Facing Fukushima

Hello, again, my dear readers. I hope you are well.
Today, I’d like to make a blog post that’s a bit different than what I usually do. It’s a subject that’s near and dear to my heart, but it also relates to one of my current WIPs, and that is the subject of the Great East Japan Earthquake.

As you probably all know, on March 11, 2011, at 2:46 PM JST, a 9.0 earthquake hit off the coast of eastern Japan, specifically, off the coast of the northeastern region of Tohoku. This earthquake triggered a huge tsunami with waves that were recorded to be forty meters (133 feet) tall. This earthquake and subsequent tsunami caused massive damage to the Fukushima Daiichi Nuclear Power Plant, and later that same day, three explosions occurred and caused radiation leakage.

In this, and perhaps future posts, I’d like to discuss a bit the aftereffects of the disaster. In August of 2014, I traveled with five peers from the Journalism department at my school, along with two professors and a KALW radio producer, in a project we later dubbed “Facing Fukushima,” to interview the survivors, research the aftereffects of the disaster, and bring attention to an issue the media forgot.

If you are interested in reading the stories we brought back from our trip, as well as details about the trip itself, I invite you to view our website, http://fukushima.sfsu.edu, where we have posted pictures, videos, and stories about the people who live there. Our goal was restorative journalism – to not only be an antidote to sensationalist journalism, where journalists flock to the site of a disaster right after it occurs, but after a few months, they stop reporting on it because it’s no longer “news,” but we also wanted to bring the stories of the people of Tohoku to a larger audience. Many of the Tohoku survivors don’t speak very good English, so we can be a mouthpiece for them and help them to tell their stories to a wider audience. In addition, giving them an opportunity to talk about it also gives them an opportunity to heal – the more you talk about and process a traumatic event, the more you’re able to move on with the rest of your life.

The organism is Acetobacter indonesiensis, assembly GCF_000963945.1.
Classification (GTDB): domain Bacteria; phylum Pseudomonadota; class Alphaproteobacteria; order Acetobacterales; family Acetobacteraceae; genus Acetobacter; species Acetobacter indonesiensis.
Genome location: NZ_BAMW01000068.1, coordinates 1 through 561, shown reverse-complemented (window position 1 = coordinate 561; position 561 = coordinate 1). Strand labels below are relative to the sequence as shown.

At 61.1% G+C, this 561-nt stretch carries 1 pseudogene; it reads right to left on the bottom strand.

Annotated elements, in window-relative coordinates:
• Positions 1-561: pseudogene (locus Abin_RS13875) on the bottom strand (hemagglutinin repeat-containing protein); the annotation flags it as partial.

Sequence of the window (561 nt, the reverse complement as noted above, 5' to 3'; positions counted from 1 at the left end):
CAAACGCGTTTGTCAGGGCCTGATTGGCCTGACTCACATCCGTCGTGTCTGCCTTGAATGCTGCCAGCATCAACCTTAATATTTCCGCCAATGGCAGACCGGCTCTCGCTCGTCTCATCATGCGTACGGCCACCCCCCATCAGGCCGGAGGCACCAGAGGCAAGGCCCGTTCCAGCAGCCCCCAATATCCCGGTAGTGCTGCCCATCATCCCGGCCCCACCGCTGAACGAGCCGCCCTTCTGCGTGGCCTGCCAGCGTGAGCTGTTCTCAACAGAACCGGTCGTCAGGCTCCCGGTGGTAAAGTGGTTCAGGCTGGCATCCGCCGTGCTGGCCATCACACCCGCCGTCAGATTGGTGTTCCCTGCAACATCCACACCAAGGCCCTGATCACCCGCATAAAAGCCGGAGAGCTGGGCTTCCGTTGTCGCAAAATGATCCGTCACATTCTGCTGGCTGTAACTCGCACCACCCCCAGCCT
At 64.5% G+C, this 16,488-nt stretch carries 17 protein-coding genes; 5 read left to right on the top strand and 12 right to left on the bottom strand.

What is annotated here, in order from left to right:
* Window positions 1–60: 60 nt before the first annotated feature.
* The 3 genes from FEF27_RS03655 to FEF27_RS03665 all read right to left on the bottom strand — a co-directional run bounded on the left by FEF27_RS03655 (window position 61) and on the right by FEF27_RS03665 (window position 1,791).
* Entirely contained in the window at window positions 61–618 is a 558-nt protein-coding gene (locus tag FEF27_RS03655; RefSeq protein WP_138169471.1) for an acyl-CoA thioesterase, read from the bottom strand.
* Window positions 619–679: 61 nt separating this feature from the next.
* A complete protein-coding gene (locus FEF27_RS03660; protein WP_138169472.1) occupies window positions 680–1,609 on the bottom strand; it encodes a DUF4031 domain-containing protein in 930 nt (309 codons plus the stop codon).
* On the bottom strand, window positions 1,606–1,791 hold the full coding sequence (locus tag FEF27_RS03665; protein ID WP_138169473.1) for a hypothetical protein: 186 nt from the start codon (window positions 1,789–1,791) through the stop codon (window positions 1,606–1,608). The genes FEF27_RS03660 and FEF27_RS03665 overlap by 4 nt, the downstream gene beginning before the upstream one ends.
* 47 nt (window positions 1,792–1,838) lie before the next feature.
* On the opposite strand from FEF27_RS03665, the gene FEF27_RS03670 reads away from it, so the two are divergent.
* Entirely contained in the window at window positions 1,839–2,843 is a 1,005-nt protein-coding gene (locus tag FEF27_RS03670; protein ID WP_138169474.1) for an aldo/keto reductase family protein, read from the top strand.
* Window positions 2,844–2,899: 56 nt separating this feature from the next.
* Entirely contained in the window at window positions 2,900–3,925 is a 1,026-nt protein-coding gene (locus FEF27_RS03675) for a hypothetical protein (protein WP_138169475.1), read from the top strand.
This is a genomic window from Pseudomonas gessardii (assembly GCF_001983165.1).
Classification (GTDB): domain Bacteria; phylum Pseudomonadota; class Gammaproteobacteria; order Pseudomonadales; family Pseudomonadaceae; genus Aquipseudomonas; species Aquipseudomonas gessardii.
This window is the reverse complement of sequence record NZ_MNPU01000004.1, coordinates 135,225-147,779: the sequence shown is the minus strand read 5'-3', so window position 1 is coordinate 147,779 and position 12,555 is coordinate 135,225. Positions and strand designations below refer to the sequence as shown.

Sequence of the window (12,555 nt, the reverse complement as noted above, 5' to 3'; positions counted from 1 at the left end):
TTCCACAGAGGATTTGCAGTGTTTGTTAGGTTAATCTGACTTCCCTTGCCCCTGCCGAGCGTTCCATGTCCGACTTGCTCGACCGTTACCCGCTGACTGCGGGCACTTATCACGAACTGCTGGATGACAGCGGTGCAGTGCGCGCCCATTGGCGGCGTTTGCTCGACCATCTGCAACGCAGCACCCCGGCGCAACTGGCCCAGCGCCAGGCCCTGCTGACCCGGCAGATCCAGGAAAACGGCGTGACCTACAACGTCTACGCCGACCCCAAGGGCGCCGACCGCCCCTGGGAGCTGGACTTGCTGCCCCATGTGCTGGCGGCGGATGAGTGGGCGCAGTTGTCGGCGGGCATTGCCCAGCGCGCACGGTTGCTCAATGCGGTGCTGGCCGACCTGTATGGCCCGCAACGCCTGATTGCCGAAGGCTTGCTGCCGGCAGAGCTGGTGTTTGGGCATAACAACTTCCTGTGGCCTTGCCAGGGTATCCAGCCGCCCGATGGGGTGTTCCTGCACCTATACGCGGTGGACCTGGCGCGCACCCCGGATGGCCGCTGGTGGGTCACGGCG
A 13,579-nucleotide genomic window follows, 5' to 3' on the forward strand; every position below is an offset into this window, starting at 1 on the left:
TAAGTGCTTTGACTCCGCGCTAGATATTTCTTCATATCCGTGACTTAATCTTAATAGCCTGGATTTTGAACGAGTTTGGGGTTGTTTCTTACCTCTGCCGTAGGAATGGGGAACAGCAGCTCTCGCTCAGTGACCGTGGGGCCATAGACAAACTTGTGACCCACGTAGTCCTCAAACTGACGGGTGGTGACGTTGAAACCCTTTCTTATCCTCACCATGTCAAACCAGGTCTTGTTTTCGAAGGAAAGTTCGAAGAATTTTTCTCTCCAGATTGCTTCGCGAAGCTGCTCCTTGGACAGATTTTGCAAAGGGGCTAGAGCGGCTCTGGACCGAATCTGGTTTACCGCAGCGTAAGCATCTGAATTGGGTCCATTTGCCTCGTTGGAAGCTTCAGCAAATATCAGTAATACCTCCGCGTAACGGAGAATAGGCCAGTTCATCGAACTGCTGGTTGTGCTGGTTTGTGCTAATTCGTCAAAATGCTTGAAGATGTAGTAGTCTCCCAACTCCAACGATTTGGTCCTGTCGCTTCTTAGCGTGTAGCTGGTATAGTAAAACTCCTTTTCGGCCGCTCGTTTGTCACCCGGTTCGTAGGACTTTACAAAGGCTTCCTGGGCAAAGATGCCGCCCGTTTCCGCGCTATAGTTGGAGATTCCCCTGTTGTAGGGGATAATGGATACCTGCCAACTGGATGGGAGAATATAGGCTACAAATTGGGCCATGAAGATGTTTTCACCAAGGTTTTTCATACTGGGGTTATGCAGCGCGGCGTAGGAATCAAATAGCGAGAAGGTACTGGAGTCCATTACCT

This post will be mostly talking about the day of the disaster and what went wrong. Of course, there is no way to predict when a natural disaster will strike, so in terms of the actual earthquake and tsunami itself, there was nothing we humans could have done to stop them; we are powerless against the force that is Mother Nature. But the nuclear meltdown was something that never should have happened. There were no emergency measures in place for such an event.

The nuclear meltdown occurred just before seven o’clock PM JST, March 11, 2011. At 7:03, the government declared a nuclear crisis and ordered the two kilometers (a little over a mile) immediately surrounding the power plant to be evacuated. At 9:23 that night, the evacuation order was extended to three kilometers (1.8 miles). 5,800 people lived within three kilometers of the plant, and all of them had to be evacuated. At 5:44 PM March 12, 2011, the evacuation order was again extended to ten kilometers (6.2 miles), which meant about 50,000 people would need to leave the area. On March 15, the evacuation order was again extended, this time to twenty kilometers (twelve and a half miles, approximately). On March sixteenth, the US government released a statement advising US nationals living within eighty kilometers (about fifty miles) of the plant to evacuate, and several other countries sent advisories telling their citizens to leave Japan entirely. Even now, people from all different walks of life think that the government is not telling the full story. On April 21, 2011, the twenty kilometers surrounding Fukushima Daiichi were declared a “no go” zone due to radiation.

One interesting thing to note before I finish is that all prefectures that have a power plant in their territory are required by law to hold evacuation drills. These drills encompass about ten kilometers surrounding the respective plant. However, the March 11 earthquake proved these drills to be ineffective – no one knew how far the radiation had spread, but the ten kilometers included in these drills wasn’t enough of a distance to cover all the areas that were contaminated, and as a result, people were exposed to unnecessary risks.

I will leave you here, my readers, until next time. For the next few entries, I would like to write about the disaster, as a way to organize my notes and thoughts about what we learned, so that when I sit down to work on my novel (a novel I am writing about the Fukushima disaster) everything I want to write about is all in one place. Until next time, my dear readers. May your swords stay sharp!乙女

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